The headline of this piece reflects a wish of mine since I was 26 and traveled alone to Greece and Spain. The lonely hours strolling down cobblestone streets and the experience of looking at the Prado's Goya painting of the firing squad in Madrid were stimuli for writing. Perhaps I could not nudge a friend with excitement during Irene Pappa's performance of "Medea" in its original venue, but I could share these experiences through writing. Since then I have traveled extensively, both alone and with friends, but still feel the compulsion to chronicle my observations. In short, I am a frustrated travel writer.
Today I walked through the nearby woods surrounding Duddington, a small village of about 100 residents adjacent to Lincolnshire County, England. I was impressed with the sheer beauty of the old stone houses, the fields filled with dots of sheep, and the existence just a few yards away from our front door of the church graveyard and its stones so old many of the inscriptions have worn away with age. It is sunny and cold, and the late afternoon light shining through the many varieties of trees heightens a treasured time of day.
My image of an English country village is outdated; I assumed there would be a small series of shops, a pub, perhaps a local restaurant. This particular village has none of those amenities, but is not very far from larger villages that do at least have a pub. Nor is there a thriving transportation link: The bus to and from London stops only once a day. Thus, the automobile is a necessity in such a place, whereas in larger towns one doesn't want to be hampered with a vehicle. Most of the villagers, of course, know each other. If there were a post office such as Ketchum's, we would be similarly confronted by many people we know: One doesn't dare leave the cottage with a bad hair day here, either.
This lovely village is in contrast to the excitement of London, where my last evening there was spent at a bizarre and utterly entertaining revue performed by an Australian trio called the Kransky Sisters. They appeared at the Barbican, the huge city of London complex of flats that also houses the London Symphony Orchestra, the Guildhall school for actors and musicians, the London School for Girls, the City of London Museum, vestiges of old buildings ravaged during the Blitz, three movie theaters and restaurants and pubs, among many other amenities. One can literally tumble out of the flat to partake in any ongoing musical, cultural and theatrical event. It seemed appropriate there to have the chance to try seeing a wildly strange yet wonderful group like the Kransky Sisters, who play on pots, an ancient and dilapidated piano board, keep the beat with a toilet bowl brush or the one sister's tuba, and tell tall tales of traveling in their Morris around the world. The Barbican is a short walk to St. Paul's, the Smithfield Markets, the Tate Modern and its neighbors on the Thames like The National Theater.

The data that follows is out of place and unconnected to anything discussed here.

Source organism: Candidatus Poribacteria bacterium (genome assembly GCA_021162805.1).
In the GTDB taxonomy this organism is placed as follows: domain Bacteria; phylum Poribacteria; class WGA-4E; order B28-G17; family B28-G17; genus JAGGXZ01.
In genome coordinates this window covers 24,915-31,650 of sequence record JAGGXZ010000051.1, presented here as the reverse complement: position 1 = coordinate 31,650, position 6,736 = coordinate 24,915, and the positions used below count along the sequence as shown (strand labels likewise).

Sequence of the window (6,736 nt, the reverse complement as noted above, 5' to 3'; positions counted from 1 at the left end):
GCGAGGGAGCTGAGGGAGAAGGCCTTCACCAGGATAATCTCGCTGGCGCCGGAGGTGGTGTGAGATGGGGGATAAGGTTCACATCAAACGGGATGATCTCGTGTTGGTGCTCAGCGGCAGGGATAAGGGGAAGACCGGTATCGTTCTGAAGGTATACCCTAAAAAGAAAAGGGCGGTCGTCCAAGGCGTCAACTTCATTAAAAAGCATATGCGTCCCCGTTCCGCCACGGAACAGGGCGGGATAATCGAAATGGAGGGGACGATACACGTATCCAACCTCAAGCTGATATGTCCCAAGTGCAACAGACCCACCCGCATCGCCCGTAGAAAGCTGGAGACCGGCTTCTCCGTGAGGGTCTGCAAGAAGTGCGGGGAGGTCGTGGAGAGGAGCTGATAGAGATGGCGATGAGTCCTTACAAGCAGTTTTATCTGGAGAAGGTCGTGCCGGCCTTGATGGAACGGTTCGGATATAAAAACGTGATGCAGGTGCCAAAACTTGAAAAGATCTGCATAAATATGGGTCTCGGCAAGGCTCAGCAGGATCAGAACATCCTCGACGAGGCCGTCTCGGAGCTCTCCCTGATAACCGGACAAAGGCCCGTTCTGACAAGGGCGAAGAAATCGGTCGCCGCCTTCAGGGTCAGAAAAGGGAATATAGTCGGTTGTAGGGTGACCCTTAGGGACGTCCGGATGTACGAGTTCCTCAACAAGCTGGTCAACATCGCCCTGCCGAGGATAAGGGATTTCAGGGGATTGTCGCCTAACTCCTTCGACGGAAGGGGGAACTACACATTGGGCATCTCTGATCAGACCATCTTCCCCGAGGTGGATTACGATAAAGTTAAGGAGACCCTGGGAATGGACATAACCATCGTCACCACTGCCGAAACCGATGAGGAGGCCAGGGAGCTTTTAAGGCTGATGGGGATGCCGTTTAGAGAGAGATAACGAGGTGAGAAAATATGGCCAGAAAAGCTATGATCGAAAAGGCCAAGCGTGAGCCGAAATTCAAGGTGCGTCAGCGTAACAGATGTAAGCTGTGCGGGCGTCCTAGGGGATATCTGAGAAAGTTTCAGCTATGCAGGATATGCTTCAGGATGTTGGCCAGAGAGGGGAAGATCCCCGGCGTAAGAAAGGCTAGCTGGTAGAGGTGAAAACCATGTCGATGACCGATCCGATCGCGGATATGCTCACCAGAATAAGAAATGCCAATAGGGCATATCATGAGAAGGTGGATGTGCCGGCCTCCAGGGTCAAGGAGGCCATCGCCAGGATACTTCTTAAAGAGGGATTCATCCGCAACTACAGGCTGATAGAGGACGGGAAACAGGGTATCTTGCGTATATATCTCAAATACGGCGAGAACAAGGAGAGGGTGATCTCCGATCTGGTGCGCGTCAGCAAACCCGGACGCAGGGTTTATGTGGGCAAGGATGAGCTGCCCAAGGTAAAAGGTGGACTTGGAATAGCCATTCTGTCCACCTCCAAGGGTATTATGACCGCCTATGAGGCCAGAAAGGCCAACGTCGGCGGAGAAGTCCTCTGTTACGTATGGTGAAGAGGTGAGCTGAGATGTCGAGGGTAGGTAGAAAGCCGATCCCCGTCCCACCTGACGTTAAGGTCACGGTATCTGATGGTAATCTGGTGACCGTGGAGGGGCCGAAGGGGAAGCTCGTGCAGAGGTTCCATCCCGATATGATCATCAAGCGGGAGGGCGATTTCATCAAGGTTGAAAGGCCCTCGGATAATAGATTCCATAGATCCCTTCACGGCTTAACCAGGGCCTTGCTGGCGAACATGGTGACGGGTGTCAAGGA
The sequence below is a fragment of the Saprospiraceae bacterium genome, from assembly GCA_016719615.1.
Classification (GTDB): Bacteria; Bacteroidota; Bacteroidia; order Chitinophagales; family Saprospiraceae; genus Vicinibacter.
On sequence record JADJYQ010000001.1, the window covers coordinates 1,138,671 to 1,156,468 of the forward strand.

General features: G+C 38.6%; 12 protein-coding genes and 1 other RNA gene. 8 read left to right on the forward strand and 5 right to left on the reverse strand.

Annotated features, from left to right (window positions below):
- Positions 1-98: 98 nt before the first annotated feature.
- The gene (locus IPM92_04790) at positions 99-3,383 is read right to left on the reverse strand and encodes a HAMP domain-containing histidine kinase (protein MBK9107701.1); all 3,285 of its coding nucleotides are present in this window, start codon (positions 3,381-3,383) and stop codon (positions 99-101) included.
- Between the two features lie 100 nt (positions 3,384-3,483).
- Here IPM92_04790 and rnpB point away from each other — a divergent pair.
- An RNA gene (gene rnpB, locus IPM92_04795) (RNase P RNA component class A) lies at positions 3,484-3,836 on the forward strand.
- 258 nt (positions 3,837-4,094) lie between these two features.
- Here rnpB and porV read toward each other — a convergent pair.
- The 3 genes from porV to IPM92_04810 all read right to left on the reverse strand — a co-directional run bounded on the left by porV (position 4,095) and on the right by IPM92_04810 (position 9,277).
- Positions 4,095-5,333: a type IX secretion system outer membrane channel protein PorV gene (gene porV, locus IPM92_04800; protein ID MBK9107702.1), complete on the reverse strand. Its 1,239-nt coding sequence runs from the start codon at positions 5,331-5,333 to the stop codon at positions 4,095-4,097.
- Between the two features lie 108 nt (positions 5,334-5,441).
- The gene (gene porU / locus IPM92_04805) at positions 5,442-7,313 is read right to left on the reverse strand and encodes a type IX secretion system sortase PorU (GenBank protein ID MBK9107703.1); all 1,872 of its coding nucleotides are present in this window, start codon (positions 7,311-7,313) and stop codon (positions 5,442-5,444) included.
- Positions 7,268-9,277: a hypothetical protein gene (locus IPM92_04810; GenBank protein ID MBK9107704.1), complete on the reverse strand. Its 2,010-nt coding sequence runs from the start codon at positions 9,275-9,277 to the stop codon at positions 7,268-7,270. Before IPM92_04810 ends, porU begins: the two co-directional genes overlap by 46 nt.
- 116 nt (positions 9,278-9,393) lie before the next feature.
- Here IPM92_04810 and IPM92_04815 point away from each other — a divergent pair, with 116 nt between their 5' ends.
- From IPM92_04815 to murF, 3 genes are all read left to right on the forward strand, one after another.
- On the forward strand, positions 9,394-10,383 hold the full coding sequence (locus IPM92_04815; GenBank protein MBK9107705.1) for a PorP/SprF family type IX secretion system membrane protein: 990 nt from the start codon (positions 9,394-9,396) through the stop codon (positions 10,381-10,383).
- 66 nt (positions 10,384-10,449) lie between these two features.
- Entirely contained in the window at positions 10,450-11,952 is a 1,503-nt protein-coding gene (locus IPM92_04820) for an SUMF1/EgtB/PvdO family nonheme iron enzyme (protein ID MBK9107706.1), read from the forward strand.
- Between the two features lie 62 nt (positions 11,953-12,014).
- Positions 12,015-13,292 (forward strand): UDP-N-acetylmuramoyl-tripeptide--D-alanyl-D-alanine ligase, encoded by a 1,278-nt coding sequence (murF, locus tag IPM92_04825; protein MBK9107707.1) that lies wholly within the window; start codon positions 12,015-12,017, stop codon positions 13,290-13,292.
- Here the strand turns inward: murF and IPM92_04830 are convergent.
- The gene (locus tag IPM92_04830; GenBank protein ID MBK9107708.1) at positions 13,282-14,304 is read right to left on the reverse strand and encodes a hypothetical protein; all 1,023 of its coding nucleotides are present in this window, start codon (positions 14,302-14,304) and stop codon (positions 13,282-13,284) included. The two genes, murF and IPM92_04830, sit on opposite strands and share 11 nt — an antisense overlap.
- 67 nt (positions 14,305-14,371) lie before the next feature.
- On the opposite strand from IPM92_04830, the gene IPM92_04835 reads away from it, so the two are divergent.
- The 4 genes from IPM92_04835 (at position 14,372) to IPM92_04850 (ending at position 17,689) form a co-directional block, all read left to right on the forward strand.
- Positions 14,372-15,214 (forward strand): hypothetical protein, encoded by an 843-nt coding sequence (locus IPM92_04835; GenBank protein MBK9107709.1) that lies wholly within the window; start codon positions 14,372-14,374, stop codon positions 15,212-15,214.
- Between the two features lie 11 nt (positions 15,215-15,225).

So here I am, besotted with the delights available if one wears good walking shoes in London and waterproof hiking shoes in the country. I will be here for another couple of months and hope to share the feelings of the traditional holidays here.
Back in the country, a visit to Burghley House near Stamford was a reminder of the existence in older times of huge country estates, this one built to honor Queen Elizabeth and filled with hundreds of works of art brought back from Grand Tours. Of all the ornate and hugely valuable features, I most liked the kitchen, oddly, with copper trays that must have required two or more men to carry. The crewel work on the massive bed in the "yellow and black" room also impressed. The total effect was daunting and somehow sad: It's like trying to see the individual paintings at the Uffizi in Florence amidst the plethora of art. All that luxury in one place! I prefer the rolling fields and ponds nearby.
Yesterday in Stamford, its winding streets and buildings dating back centuries, the owner of a small patisserie said she was regretfully putting out her Christmas stuff this weekend, compelled by the pressures of the other town tradespeople. Maybe I'll get just as sick of the too-early holiday push here as I do in the United States. After all, as I write this, it isn't even Halloween yet!